- Before me the only issue arose in respect of the retention payments. So far as Professor Gammerman was concerned, four approaches were made to him in the early millennium. Two resulted in what were described as retention payments. The first was one of £10,000 made on 25 March 2002. It was made on the basis that (a) he would not request a salary rise within two years and (b) his Head of Department supplement which he had been receiving for some seven years, a matter of £4,000 per year, would not be rolled into his salary when he ceased to occupy that position: but it was plainly a substantial sum. The second was one of £12,000, made on 1 August 2003. He was Professor of Computer Science. The Tribunal found that the Principal, then Professor Hill, was entitled to treat the third-party approach to him which resulted in the payment as a serious threat to the Respondent's Computer Science department. Its summary, at paragraph 5.5, was that Professor Gammerman, interested in the approaches made to him, had become involved in high-level confidential discussions with other universities. He had spoken at least on one occasion to members of this team about it. At paragraph 5.56 the Tribunal observed:
"It was not disputed, and we find, that it was enormously in the Respondent's interest to retain Professor Gammerman. Using our nous as an industrial jury, we also find that it was certainly in the Respondent's interests to act relatively speedily to prevent uncertainty, limit the time for the other university to enhance their position and restrict any extended period of discussion by, as Professor Hill put it, pre-empting matters."
- The Tribunal reached a similar conclusion in respect of Professor Smith. The college's assessment that it could not afford to lose him was not challenged, and the Tribunal accepted it (paragraph 5.59). In his case, however, the financial sum paid to retain him was rather more modest, as set out between paragraphs 5.60 and 5.63. It came in the end (it is unnecessary to describe the details) to something over £3,000. He had the additional benefit of moving to a research professorship, which was a position he preferred to occupy.
- The Claimant received no such payment in cash terms directly to retain her.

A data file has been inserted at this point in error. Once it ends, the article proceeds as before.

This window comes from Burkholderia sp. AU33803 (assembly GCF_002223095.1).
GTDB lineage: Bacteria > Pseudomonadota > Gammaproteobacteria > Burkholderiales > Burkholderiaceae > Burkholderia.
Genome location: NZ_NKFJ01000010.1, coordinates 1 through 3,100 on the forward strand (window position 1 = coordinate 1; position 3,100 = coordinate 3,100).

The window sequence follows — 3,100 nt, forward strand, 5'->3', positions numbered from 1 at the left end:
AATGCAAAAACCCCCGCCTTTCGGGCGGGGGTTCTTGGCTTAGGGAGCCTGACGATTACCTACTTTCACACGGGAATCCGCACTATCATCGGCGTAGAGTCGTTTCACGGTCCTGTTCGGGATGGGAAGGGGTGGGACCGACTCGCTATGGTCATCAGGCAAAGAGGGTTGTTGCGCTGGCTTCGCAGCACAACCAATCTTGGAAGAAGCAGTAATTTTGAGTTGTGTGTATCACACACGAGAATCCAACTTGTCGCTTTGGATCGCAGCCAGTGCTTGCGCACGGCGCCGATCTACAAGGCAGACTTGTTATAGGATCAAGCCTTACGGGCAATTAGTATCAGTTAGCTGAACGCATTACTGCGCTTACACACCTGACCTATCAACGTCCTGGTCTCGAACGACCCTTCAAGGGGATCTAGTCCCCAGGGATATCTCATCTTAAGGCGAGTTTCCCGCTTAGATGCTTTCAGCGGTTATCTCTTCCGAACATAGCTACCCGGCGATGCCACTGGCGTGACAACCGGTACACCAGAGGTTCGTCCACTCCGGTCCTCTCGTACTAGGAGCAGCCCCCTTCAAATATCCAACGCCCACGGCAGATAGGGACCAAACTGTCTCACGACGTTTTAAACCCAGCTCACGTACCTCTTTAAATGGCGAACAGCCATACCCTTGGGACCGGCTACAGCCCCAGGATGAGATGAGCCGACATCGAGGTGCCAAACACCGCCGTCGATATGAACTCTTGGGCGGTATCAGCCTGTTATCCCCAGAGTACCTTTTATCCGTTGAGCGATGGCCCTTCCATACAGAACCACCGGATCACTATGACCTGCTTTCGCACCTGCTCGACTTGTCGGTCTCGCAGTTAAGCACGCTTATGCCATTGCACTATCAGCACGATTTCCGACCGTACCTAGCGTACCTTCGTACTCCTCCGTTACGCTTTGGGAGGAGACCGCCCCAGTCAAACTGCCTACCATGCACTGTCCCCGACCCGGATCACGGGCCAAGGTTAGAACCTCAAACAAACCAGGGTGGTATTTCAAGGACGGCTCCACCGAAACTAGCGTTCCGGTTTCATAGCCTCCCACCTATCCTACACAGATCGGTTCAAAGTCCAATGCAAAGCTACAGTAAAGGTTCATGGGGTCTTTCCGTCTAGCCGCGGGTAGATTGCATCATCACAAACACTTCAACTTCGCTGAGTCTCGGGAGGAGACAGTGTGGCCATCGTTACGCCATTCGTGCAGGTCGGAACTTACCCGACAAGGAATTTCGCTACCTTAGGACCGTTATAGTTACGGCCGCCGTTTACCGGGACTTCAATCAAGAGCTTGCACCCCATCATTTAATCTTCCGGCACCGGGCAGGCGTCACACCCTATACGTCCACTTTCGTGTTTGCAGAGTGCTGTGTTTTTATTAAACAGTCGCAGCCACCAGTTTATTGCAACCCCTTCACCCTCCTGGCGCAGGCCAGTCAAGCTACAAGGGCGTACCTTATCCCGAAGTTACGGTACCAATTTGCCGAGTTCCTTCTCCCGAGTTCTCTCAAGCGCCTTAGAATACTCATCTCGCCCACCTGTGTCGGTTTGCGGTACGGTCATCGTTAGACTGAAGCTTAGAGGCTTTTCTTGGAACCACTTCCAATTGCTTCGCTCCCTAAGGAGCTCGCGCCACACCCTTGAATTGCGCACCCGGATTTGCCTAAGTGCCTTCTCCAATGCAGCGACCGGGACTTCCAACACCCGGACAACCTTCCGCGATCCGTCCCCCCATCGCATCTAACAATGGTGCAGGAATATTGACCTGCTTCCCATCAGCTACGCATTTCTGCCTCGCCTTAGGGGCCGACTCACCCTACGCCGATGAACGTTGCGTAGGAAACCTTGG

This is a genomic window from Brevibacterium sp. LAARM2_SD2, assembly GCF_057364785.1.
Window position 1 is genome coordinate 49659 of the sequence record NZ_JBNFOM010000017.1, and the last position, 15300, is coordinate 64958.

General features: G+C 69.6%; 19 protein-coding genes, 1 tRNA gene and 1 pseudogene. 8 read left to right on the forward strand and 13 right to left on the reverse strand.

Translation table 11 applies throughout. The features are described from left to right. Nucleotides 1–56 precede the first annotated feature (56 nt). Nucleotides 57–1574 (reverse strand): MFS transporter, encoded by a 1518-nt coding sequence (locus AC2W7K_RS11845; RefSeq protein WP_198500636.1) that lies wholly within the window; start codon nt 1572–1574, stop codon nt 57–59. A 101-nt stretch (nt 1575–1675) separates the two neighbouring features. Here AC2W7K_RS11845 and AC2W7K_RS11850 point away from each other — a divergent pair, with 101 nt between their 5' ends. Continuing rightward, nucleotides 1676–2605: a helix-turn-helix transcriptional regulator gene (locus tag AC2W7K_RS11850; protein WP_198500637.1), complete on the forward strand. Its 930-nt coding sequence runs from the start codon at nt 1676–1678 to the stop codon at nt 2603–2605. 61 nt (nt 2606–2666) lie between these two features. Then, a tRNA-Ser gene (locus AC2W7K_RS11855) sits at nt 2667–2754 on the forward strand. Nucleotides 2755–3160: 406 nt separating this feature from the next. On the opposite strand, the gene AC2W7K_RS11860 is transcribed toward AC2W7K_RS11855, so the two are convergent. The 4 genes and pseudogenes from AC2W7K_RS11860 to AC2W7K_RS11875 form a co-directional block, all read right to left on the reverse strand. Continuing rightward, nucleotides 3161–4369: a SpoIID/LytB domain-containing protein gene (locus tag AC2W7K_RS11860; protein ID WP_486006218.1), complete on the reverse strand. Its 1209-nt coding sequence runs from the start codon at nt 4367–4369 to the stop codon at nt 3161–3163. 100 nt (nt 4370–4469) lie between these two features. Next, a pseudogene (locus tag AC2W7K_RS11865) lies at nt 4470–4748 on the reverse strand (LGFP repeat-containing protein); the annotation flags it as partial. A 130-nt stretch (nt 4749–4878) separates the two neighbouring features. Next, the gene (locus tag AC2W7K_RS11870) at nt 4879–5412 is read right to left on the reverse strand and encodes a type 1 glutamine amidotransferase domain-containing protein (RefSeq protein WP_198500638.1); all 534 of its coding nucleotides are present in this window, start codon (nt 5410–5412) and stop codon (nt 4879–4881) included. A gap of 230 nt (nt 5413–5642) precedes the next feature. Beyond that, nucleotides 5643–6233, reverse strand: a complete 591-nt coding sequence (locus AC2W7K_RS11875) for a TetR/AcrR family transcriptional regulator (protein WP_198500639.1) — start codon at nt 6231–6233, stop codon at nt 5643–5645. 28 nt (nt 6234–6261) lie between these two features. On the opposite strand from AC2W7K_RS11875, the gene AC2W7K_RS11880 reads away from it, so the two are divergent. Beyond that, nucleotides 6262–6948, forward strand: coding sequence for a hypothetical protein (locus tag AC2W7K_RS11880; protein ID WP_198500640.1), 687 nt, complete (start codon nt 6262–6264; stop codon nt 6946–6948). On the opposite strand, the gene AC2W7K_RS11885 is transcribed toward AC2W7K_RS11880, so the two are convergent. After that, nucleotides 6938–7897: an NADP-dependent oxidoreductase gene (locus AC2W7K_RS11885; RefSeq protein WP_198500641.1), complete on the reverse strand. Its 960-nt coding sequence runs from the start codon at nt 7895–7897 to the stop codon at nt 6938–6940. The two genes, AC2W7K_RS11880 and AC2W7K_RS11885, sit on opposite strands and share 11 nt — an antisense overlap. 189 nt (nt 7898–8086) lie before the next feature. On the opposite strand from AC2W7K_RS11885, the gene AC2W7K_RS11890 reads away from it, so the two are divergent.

- The Tribunal set out the applicable law at its paragraph 2 in terms which have raised no criticism before me. In its paragraph 6 it concluded, expressly applying the law which it had set out, that the Respondent had established material factors which genuinely explained the differences in pay for the period 2006 to 30 July 2010. That was the period in question. It added that the making of the payments was not tainted by gender. The expression of that view echoed the summary of its view at paragraph 1 at the start of its reserved Judgment, stating that the Respondent had established material factor defences.
- The reasoning by which the Tribunal reached those conclusions, so far as retention is concerned, is not only contained in the "Conclusion" section. In opening that section the Tribunal made it clear that it would apply the law and the facts as it had found them at paragraph 5, which itself was subdivided into 106 separate paragraphs. Accordingly, to understand the conclusions, it is necessary for the reader to do some work to see precisely what is being said. So far as the retention payments were concerned, the Tribunal said at paragraph 6.4:
"We ask: does the Respondent explain part of the difference in salary between the Claimant and her comparators as based on its desire to retain them in employment. We recognised above that the rewards for remaining a loyal servant, that is for being retained in employment, may be paid in sundry ways. Our findings are that Professors Gammerman and Smith each received specific benefits when it was known that other academic institutions were seeking to poach them. For Professor Gammerman there were two lump sum increases totalling £22,000 and that included a £4,000 setoff to bite when he ceased to be Head of Department. For Professor Smith it was a research chair and a relatively modest salary increase, later boosted somewhat to maximise his full economic cost. We accepted this latter point is one which reflects the availability and the amount of external funding, which the Respondent was legitimately entitled to take into account. We also accept that it was at material times reasonably necessary for the Respondent to maximise its income."
- The findings of fact which cross-relate to that conclusion are principally set out at paragraph 5.55 and following. These are passages which I have already mentioned.
- At paragraph 5.63 it said in respect of Professor Smith:
"We accept that this retention issue, mixed with commercial savvy in respect of available external funding, entirely explains the creation of the research chair and the salary increase."